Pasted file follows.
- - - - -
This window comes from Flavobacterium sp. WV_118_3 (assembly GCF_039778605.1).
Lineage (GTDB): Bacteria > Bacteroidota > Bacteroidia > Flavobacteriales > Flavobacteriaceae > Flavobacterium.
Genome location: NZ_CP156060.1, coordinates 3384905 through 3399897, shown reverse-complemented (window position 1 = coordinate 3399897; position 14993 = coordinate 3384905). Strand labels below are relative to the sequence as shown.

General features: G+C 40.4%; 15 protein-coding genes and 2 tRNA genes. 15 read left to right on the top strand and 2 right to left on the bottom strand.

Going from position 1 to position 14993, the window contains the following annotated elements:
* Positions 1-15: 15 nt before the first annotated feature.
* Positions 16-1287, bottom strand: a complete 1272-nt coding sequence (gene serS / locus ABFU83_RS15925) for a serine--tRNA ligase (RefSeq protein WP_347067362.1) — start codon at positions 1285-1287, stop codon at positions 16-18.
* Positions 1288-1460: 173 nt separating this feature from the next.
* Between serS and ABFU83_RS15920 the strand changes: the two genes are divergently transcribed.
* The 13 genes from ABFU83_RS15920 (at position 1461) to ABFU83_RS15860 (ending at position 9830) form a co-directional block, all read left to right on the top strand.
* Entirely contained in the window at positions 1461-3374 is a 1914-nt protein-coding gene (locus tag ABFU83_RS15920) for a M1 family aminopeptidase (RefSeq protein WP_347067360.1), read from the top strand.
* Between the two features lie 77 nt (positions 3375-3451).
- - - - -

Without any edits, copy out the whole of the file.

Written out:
This window comes from Flavobacterium sp. WV_118_3 (assembly GCF_039778605.1).
Lineage (GTDB): Bacteria > Bacteroidota > Bacteroidia > Flavobacteriales > Flavobacteriaceae > Flavobacterium.
Genome location: NZ_CP156060.1, coordinates 3384905 through 3399897, shown reverse-complemented (window position 1 = coordinate 3399897; position 14993 = coordinate 3384905). Strand labels below are relative to the sequence as shown.

General features: G+C 40.4%; 15 protein-coding genes and 2 tRNA genes. 15 read left to right on the top strand and 2 right to left on the bottom strand.

Going from position 1 to position 14993, the window contains the following annotated elements:
* Positions 1-15: 15 nt before the first annotated feature.
* Positions 16-1287, bottom strand: a complete 1272-nt coding sequence (gene serS / locus ABFU83_RS15925) for a serine--tRNA ligase (RefSeq protein WP_347067362.1) — start codon at positions 1285-1287, stop codon at positions 16-18.
* Positions 1288-1460: 173 nt separating this feature from the next.
* Between serS and ABFU83_RS15920 the strand changes: the two genes are divergently transcribed.
* The 13 genes from ABFU83_RS15920 (at position 1461) to ABFU83_RS15860 (ending at position 9830) form a co-directional block, all read left to right on the top strand.
* Entirely contained in the window at positions 1461-3374 is a 1914-nt protein-coding gene (locus tag ABFU83_RS15920) for a M1 family aminopeptidase (RefSeq protein WP_347067360.1), read from the top strand.
* Between the two features lie 77 nt (positions 3375-3451).